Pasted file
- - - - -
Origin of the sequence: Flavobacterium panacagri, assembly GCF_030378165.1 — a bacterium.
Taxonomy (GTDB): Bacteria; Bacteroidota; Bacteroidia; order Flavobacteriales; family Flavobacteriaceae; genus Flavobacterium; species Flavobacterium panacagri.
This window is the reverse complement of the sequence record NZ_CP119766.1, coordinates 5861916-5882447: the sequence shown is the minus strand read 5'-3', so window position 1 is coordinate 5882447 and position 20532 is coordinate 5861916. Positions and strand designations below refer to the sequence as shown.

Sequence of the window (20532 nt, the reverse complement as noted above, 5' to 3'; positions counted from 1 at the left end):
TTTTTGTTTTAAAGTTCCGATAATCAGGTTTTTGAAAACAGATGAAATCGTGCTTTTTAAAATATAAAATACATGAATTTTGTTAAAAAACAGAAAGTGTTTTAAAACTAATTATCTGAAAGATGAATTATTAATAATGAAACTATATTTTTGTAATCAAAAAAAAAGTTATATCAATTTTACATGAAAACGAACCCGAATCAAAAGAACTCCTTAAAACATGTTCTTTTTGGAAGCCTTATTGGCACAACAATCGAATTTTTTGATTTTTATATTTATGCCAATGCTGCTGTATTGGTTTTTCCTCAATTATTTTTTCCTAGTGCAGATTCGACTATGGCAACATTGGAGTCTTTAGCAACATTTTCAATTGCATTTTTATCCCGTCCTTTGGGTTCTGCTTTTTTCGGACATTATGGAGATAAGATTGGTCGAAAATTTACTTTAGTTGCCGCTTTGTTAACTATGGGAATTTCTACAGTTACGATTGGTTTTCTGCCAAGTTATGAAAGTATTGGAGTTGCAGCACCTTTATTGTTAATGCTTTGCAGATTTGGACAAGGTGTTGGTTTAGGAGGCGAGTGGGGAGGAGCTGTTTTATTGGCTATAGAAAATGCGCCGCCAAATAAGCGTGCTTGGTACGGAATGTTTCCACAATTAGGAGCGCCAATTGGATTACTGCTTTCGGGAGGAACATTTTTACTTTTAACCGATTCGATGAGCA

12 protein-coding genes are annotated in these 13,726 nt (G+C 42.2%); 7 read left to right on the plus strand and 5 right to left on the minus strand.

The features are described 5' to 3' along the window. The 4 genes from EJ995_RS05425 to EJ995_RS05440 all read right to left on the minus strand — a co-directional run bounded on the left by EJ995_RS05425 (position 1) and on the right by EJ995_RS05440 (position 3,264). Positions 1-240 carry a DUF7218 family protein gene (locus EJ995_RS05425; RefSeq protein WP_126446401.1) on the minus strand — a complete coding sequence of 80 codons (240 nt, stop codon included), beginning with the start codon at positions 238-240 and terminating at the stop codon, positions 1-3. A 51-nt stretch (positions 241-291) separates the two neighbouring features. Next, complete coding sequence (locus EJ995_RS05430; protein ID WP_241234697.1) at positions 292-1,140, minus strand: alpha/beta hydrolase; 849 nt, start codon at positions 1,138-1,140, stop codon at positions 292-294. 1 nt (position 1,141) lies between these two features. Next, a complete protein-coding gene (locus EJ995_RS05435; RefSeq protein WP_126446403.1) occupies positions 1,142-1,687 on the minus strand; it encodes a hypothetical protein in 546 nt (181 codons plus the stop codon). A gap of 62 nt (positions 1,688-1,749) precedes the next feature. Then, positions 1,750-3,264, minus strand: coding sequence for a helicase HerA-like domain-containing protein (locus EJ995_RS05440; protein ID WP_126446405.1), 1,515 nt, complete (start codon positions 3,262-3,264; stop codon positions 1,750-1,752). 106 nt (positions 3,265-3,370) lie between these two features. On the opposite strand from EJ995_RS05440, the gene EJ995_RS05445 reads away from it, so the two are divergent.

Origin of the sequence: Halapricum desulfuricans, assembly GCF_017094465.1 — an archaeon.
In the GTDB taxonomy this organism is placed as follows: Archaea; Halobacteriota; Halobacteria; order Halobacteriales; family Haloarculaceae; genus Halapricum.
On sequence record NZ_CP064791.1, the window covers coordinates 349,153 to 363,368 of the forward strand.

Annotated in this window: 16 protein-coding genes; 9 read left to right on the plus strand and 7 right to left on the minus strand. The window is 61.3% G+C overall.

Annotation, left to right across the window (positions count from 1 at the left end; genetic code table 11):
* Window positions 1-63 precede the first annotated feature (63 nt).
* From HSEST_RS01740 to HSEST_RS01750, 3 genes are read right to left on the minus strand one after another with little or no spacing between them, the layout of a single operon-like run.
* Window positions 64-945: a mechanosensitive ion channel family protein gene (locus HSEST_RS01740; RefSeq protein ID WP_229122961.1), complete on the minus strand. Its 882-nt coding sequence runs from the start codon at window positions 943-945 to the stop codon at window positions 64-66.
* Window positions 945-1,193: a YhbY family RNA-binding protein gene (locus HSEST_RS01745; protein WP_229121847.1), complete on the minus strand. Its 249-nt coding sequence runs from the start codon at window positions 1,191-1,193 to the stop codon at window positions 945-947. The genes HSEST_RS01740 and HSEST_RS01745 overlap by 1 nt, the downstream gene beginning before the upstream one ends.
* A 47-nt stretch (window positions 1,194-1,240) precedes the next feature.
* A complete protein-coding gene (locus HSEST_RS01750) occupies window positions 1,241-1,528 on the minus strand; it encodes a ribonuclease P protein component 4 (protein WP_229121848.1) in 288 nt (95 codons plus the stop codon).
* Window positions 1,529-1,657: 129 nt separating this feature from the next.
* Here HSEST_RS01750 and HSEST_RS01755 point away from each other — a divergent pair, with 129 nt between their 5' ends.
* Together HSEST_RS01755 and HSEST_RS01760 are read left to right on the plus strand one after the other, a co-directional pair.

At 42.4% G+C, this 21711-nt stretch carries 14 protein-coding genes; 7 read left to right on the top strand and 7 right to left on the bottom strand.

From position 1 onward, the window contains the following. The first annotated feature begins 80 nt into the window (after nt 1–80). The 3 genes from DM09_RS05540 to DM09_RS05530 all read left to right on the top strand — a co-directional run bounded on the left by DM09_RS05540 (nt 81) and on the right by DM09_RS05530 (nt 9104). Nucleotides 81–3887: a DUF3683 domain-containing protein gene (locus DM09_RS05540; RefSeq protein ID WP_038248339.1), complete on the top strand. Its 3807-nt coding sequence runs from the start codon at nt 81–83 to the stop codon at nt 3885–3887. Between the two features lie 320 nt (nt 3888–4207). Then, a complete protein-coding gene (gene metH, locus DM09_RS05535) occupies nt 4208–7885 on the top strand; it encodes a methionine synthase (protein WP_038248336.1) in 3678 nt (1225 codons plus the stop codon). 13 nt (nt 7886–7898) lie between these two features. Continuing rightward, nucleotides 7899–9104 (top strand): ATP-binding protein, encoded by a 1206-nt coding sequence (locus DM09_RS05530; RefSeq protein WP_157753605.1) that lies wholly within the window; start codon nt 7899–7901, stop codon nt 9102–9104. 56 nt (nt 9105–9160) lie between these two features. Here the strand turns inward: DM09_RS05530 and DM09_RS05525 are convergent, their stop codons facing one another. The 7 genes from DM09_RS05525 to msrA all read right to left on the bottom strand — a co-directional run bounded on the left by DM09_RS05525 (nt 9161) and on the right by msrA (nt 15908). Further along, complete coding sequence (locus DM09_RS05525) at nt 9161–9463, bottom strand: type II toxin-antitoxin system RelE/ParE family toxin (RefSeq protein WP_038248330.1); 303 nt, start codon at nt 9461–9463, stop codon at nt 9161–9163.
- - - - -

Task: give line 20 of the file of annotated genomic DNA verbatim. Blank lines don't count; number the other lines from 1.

* Here HSEST_RS01750 and HSEST_RS01755 point away from each other — a divergent pair, with 129 nt between their 5' ends.